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'Sid Meier's Pirates!' (Xbox) Dev. Diary #5

by Rainier on July 11, 2005 @ 1:11 p.m. PDT

In Pirates! you take the leading role of a Pirate Captain in the 17th century Caribbean trying to become the most revered and feared pirate in history - exploring high seas and exotic ports, overtaking enemies in fierce naval battles, engaging in duels and attempting to seize valuable booty. In this developer diary Firaxis QA manager Tim McCacken about the extensive focus testing that helped shape the Xbox version of Sid Meier’s Pirates

It’s an understatement to say a great deal of planning went into the production of Sid Meier's Pirates! for the Xbox. With an aggressive deadline, features were measured against production time. The objective wasn’t reinventing the game, rather ensuring the Xbox version had it’s own unique style and delivered a great Xbox gaming experience. A key device in judging the success of our efforts was focus testing. Gamers were brought into our studio to play, while we observed their decision making, actions, and reactions. Across several months, the game was fine tuned in response to these observations.

Our testers ranged from casual to hard core gamers because we wanted to make a game that would be fun entertainment for all types of players.. Before controllers were handed out, each participant would answer a few questions to rate their interests, game genre preferences, and experience.

Single player and multiplayer were the two types of focus tests held. Single player concentrated on the feedback of one tester over a minimum of an hour long play session. Multiplayer sessions recorded the feedback of a group of players testing the Vs. Ship Battle game. While single player sessions were focused and engaging, multiplayer awoke the participant's primal, competitive nature. Every session roared with rowdy cheers, reminiscent of the raucous heard along the shores of the 17th century Caribbean.

Speaking out loud was encouraged, sometimes prodded. When 'speaking out loud', a focus tester announces aloud why they are doing something. This approach helped testers to streamline their thoughts, giving us a glimpse into the intuitiveness and balance of the game's design. I gave them the example ofwalking through my house counting windows. Rather than simply telling someone the number of windows on each floor, I would describe walking through each room; vividly painting a picture of the setting and the process.

Rather than immediately answering questions on the interface, game mechanics, or controls, we would document the questions and answer them only if the player reached an impasse. At the end of each session a questionnaire was handed out asking the following: What did they or did they not enjoy? Was the game intuitive? Was anything confusing? To ensure impartiality, the subjects documented their impressions anonymously.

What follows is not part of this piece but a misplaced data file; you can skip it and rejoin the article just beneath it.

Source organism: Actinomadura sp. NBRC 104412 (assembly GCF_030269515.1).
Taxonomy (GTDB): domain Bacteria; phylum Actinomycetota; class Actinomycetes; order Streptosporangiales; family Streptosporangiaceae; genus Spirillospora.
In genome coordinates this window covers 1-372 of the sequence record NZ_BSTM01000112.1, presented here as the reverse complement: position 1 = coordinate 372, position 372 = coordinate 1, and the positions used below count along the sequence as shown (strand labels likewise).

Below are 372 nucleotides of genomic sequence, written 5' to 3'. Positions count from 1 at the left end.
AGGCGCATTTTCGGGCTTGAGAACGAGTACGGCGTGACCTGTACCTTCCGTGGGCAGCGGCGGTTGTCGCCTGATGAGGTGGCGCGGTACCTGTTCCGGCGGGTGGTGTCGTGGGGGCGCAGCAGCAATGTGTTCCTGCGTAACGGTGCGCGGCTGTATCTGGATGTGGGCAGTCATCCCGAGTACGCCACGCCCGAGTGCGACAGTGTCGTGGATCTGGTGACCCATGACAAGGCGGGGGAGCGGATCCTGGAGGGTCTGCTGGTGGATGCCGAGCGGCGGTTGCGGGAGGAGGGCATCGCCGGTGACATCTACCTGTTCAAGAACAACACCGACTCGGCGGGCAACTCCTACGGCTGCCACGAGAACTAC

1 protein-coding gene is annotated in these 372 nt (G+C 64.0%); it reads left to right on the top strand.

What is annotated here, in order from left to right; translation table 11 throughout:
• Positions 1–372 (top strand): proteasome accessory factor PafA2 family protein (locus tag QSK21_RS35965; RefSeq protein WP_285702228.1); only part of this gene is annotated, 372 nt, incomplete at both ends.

At first, everyone experienced similar difficulties. As this information was documented and passed on to the design team, changes were made and a new focus group was brought in to test the new version

Fans of Pirates! PC were pleased to see the addition of the button matching game for evening the odds while boarding a ship. They liked the smaller world map, promising a fast paced, action packed game. Using the Leaderboard on Xbox live for comparing fame scores was also a highlight.

The introduction of multiplayer was heartily welcomed. This head to head experience features a rarely seen environment. The physics of the open sea and dynamics of the wind, create a unique battle field. Properly timing a broadside, cutting the sails for a tight dodge, and ferociously racing for a power up, are all necessary skills for survival.

With the statistics system recording a detailed log of each game, competition became fierce. At first, ship battles were simply about winning - sinking your opponent and remaining afloat. After a series of matches, however, victory was not enough. Players were not satisfied until they crushed their opponents, watching the enemy ships splinter apart, and hearing the lamentation of the crew.

With multiple maps and ships to choose from, egos were put on the line as the superior captain was determined. Who could defeat the enemy with the most accuracy? Victories with one ship in one arena did not guarantee the same results in different settings. Teams were formed and rivalries intensified even more. The combatants were not eager to leave the helm - when the focus test ended it would be months before they could return…

After witnessing the endless enthusiasm and genuine excitement of our onsite focus testers, I'm eager to see how the game is received in the Xbox community at large. I'll personally leave a massive wake of splintered ships and defeated crewmen come the game's release, and further the legend of my own infamous character, Captain Jack Kidd!

Author: Tim McCracken, Quality Assurance Manager, Firaxis Games

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